Honoring the South Carolinian who was the Cuban Missile Crisis’ lone casualty
Fifty years ago, citizens across the United States lived in fear of a nuclear attack. Families were glued to their television sets, anxiously awaiting any news of the crisis. Churches across the nation conducted prayer vigils. In preparation of an attack, bomb shelters were stocked, and students engaged in “duck and cover” desk drills.
The most intense moment in the near 50-year Cold War between the United States and Soviet Union was the Cuban Missile Crisis, a 13-day period that began after U.S. U-2 spy planes photographed Soviet missile installations on the island of Cuba, an island only 90 miles away from the continental United States. From their sites, the missiles had the capability of destroying almost any point in the continental U.S. Residents of the Southeast were particularly vulnerable.
According to Joseph Crespino’s recently released book, “Strom Thurmond’s America,” Sen. Thurmond was the first member of Congress to publicly state that the Soviets were stockpiling weapons in Cuba. One month before the 13-day crisis, he called for an invasion of the island.
In an effort to stop the buildup in Cuba, President John F. Kennedy opted not to engage in an air attack or land invasion but instead implemented a naval quarantine of the island. The USS MacDonough, a guided-missile destroyer assigned to the Charleston Navy Yard, was part of the fleet along “Walnut,” the code name for the quarantine line. As the U.S. military readied for war, all attack submarines in the Atlantic Fleet were ordered to the waters just north of Charleston. The Navy Yard was one of four places that any Soviet vessels seized by the U.S. during the quarantine would be transported. After days of escalating angst, the crisis ended on Oct. 28, 1962, when President Kennedy and Soviet Premier Nikita Khrushchev reached an agreement which ordered the removal of Soviet nuclear missiles from Cuba in exchange for U.S assurance not to invade the island. In the early 1980s, declassified evidence revealed that the U.S. agreed to remove Jupiter missiles in Turkey aimed at the Soviet Union as part of the deal as well.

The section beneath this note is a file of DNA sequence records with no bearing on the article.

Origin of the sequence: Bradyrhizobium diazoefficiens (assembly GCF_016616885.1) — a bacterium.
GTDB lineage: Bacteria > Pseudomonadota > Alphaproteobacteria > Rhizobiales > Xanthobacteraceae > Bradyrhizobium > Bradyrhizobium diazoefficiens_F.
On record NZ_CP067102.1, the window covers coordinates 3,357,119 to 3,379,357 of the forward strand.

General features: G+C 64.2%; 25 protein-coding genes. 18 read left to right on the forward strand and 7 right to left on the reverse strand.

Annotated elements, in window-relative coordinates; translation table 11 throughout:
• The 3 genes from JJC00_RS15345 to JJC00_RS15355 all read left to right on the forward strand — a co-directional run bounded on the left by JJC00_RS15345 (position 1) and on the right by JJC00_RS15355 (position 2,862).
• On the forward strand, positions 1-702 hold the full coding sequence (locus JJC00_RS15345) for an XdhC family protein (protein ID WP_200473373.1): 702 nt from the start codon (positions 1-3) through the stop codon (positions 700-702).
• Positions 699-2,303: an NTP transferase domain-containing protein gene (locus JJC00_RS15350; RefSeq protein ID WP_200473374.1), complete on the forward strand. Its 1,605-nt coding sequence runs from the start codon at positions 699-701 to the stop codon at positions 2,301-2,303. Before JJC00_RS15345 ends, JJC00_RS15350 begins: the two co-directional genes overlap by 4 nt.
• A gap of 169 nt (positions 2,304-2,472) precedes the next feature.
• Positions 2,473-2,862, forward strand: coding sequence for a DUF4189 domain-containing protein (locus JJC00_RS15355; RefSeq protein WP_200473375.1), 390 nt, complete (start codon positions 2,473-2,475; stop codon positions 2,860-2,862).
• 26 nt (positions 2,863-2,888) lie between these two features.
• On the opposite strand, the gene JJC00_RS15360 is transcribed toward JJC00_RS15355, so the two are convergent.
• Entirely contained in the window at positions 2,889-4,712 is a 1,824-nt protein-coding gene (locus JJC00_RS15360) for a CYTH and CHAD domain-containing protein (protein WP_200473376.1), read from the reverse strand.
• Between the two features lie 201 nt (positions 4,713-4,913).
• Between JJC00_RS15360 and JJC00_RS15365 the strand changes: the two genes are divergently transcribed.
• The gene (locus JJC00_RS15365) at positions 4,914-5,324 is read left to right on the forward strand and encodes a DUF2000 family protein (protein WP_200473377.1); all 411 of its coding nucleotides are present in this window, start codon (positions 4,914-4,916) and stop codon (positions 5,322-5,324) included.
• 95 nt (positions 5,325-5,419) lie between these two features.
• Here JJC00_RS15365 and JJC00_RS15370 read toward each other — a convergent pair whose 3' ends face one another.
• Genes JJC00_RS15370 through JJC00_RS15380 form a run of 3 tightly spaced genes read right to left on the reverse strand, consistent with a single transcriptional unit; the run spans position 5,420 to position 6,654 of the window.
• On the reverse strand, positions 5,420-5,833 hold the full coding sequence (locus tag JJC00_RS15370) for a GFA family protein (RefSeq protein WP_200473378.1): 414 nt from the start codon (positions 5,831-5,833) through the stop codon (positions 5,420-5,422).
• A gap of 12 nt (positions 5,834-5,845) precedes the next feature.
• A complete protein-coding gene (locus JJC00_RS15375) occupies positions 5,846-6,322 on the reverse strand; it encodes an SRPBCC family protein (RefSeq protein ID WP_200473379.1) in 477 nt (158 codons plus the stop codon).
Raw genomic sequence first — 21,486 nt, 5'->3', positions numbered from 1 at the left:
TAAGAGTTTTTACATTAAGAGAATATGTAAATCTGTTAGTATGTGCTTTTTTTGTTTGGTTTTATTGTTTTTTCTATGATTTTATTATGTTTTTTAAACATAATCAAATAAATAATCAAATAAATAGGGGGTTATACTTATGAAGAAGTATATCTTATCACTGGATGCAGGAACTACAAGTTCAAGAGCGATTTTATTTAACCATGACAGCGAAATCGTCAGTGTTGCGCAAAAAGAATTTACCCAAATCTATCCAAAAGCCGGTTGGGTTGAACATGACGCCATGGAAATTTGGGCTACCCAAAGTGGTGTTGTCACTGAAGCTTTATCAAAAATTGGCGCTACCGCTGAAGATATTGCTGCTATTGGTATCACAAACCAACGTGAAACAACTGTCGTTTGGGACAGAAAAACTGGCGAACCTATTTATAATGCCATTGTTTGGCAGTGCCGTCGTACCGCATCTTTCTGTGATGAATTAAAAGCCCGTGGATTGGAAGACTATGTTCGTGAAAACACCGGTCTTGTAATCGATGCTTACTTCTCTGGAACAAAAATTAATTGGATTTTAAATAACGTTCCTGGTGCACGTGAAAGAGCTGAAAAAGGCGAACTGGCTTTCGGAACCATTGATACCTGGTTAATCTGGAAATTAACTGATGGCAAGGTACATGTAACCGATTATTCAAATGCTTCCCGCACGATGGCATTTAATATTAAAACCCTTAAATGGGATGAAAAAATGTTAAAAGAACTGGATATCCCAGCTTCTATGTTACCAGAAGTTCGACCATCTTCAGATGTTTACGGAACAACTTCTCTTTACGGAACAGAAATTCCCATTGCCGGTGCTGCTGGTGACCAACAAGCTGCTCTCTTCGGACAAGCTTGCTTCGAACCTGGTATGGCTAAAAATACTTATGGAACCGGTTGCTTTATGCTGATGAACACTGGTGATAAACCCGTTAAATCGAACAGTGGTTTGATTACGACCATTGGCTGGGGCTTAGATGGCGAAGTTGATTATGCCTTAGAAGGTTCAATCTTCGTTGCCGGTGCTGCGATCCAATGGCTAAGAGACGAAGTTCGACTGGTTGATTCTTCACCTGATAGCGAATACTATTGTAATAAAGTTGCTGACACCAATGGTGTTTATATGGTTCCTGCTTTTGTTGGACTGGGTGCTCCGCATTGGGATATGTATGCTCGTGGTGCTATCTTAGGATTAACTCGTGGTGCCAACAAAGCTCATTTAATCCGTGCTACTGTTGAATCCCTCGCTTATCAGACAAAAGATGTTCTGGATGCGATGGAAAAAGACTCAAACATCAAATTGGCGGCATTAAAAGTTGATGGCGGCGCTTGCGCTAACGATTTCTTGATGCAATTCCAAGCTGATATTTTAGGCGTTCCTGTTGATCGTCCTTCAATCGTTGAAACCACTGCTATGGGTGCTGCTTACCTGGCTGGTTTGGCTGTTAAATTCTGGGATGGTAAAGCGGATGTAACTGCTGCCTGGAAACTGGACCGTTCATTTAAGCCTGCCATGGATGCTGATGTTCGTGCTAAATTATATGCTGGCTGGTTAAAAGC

Americans breathed a collective sigh of relief. The “most dangerous moment in modern history,” as one historian refers to the crisis, had been concluded peacefully, representing a victory for international diplomacy. The heavy tension that weighed on Americans who had been fearful of the outbreak of World War III had been alleviated.
Every state in the U.S. escaped this crisis unscathed. Every state, that is, except South Carolina. The Oct. 28 agreement between Kennedy and Khrushchev was preceded by the death of Maj. Rudolf Anderson Jr., a Greenville native and Clemson graduate who was shot down while performing a top-secret reconnaissance U-2 flight over Cuba on Day 12 of the crisis. Maj. Anderson was the lone combat fatality of the Cuban Missile Crisis. In the Upcountry, relief regarding the peaceful conclusion of the crisis was complicated by the fact that one of its beloved native sons would not be returning home.